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Why palm oil could rally in 2020

    Nirgunan Tiruchelvam
    Nirgunan Tiruchelvam

    Head of Consumers Equity Research

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    Tellimer Research
    2 January 2020
    Published byTellimer Research

    Commodity prices have fallen 60% since 2014. But the tide may be about to turn. 

    The trade war is ending

    The US-China phase one pact could be cemented on 14 January. China will increase its purchase of farm goods such as soybeans and corn. Also, there is a high likelihood of restocking of raw materials. 

    The US has cancelled new tariffs on US$156bn of Chinese imports. The Trump administration has also halved the tariff rate on a further US$120bn of Chinese goods. 

    Value of tariffs since 2016 (US$bn)

    Source: Bloomberg

    We think an end to the trade war will be particularly positive for agricultural commodities such as corn, soybeans, and wheat. These have suffered sharply in the wake of the trade conflict. The S&P GSCI Agriculture index is down 37% since the trade war emerged in Q1 16.

    S&P GSCI Agriculture

    Source: Bloomberg

    Backwardation is positive for commodities

    Crude oil could be due for a rally in 2020. Three-month backwardation, which measures the price difference between one-month futures and four-month futures, is at a record high. The main reason for backwardation is the shortage of oil in the spot market. Investors in the commodity can benefit from the increase in future prices as the futures price and the spot price move towards convergence. 

    One-month brent vs three-month spread

    Source: Bloomberg

    Weaker US Dollar as the Fed loosens

    A weaker dollar is positive for commodities, as most are traded in US dollars. There is a strong inverse relationship between commodities and the dollar.

    The bear case for the dollar is the US desire to make exports cheaper in the election year. A lower dollar will drive jobs back to the US, according to the Trump administration’s rhetoric.

    Dollar Index (red) v Bloomberg Commodity Index (blue)


    Source: Bloomberg

    Which commodities could outperform?

    The commodity rally could be widespread. Industrials, agriculture and rare earth elements could all benefit. But palm oil, the world’s most traded edible oil, stands out among commodities that have a direct bearing on Asia consumer stocks.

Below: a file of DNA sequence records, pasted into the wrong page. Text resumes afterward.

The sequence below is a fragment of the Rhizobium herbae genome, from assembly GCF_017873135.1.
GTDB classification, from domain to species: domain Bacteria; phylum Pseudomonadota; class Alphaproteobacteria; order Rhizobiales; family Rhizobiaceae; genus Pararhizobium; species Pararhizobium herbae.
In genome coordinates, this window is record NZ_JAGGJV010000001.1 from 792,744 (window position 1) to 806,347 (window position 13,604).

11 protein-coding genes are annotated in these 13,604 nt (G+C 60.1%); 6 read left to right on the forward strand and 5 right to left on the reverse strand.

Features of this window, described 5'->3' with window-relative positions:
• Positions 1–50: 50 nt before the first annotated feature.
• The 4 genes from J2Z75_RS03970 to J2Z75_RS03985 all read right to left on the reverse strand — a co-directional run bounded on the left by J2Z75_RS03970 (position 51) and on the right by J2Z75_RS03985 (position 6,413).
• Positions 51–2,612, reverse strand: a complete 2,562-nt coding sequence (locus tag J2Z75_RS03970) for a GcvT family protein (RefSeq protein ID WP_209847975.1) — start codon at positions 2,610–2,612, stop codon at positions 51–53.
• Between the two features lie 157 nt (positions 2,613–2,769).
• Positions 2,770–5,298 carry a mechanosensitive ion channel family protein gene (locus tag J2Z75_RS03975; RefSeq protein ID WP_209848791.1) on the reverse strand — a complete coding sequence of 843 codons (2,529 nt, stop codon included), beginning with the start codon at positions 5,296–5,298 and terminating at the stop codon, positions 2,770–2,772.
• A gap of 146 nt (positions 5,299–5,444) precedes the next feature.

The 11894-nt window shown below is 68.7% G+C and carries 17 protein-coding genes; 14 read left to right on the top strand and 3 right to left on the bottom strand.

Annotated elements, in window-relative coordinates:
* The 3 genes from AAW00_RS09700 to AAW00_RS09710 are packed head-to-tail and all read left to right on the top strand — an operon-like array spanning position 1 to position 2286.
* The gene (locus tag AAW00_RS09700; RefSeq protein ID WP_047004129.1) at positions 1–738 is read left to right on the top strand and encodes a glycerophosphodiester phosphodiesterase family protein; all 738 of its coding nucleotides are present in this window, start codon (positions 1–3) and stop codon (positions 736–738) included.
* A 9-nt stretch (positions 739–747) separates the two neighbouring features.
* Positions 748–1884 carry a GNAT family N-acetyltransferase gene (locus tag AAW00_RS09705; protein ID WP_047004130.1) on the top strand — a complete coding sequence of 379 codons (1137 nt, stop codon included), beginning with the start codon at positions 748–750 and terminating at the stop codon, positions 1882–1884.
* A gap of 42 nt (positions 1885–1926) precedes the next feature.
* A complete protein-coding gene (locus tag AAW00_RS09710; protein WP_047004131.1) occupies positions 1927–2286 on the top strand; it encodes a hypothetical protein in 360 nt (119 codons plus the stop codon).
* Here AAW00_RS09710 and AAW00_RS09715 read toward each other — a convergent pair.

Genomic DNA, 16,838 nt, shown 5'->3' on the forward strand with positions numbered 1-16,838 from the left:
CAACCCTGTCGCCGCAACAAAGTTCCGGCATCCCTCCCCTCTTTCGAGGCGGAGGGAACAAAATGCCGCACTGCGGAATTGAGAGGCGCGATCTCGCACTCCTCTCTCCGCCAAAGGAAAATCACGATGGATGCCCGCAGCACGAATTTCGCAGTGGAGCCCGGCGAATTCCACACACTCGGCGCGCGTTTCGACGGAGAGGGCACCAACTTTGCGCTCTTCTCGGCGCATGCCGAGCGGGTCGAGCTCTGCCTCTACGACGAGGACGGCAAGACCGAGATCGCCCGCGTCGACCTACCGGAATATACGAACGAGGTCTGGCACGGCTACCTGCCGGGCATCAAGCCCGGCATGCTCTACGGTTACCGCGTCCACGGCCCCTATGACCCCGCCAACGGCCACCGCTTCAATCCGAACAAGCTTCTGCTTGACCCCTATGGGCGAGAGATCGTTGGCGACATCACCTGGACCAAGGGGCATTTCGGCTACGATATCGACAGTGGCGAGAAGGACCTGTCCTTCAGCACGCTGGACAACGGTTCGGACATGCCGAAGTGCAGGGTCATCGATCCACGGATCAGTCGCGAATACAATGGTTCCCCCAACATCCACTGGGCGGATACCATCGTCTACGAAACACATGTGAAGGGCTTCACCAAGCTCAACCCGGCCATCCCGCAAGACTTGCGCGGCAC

The palm oil price is highly linked to crude prices, showing a 77% correlation coefficient with Brent since the global financial crisis. In fact, the ‘other oil’ is viewed as a proxy for crude due to its use in biodiesel fuel. Its price has halved in the past five years on accusations that its cultivation is responsible for the destruction of rainforests, as well as the fallout of the trade war. 

    Indonesia, the world's largest palm oil producer, is looking to promote palm-based biodiesel. The mandatory palm oil quotient in biodiesel is currently 20% (B20) and President Joko Widodo wants to increase this to 30% (B30) by January and 50% (B50) by end-20. The change in the biodiesel incentive structure could create a further 15mn tonnes of palm oil demand by 2021. This would deplete current global inventory levels, as it represents over a fifth of world supply. 

    The supply crunch could worsen if El Nino – a complex global climatic phenomenon associated with dry weather in southeast Asia – appears and disrupts palm oil production in 2020. El Nino years typically see palm oil production reduced by at least one standard deviation from the 30-year average. The 2015 El Nino event had the effect of driving palm oil prices up by 15%. Moreover, Malaysia and Indonesia have experienced a debilitating haze in recent months, which could hit the planting of palm oil, due to logistical constraints. There is a 60-70% chance of an intense El Nino in 2020, according to the World Meteorological Organisation.

    Palm oil stocks are trading at the low end of the EV/mature hectare range. Golden Agri [GGR SP], Indofood Agri [IFAR SP], First Resources [FR SP], IOI [IOI MK], and Kuala Lumpur Kepong [KLK MK] (all Not Rated by Tellimer), are trading close to their lowest ratios since 2008. The current EV/mature hectare average for the Indonesian planters is in the range of US$6,000/hectare to US$8,000/hectare, which is below the replacement cost. A surge in prices could create value for these deep value stocks, in spite of their recent rally.

    CPO v Brent Crude (US$/t)

     

    Source: Bloomberg

    2020 could be the year for palm oil.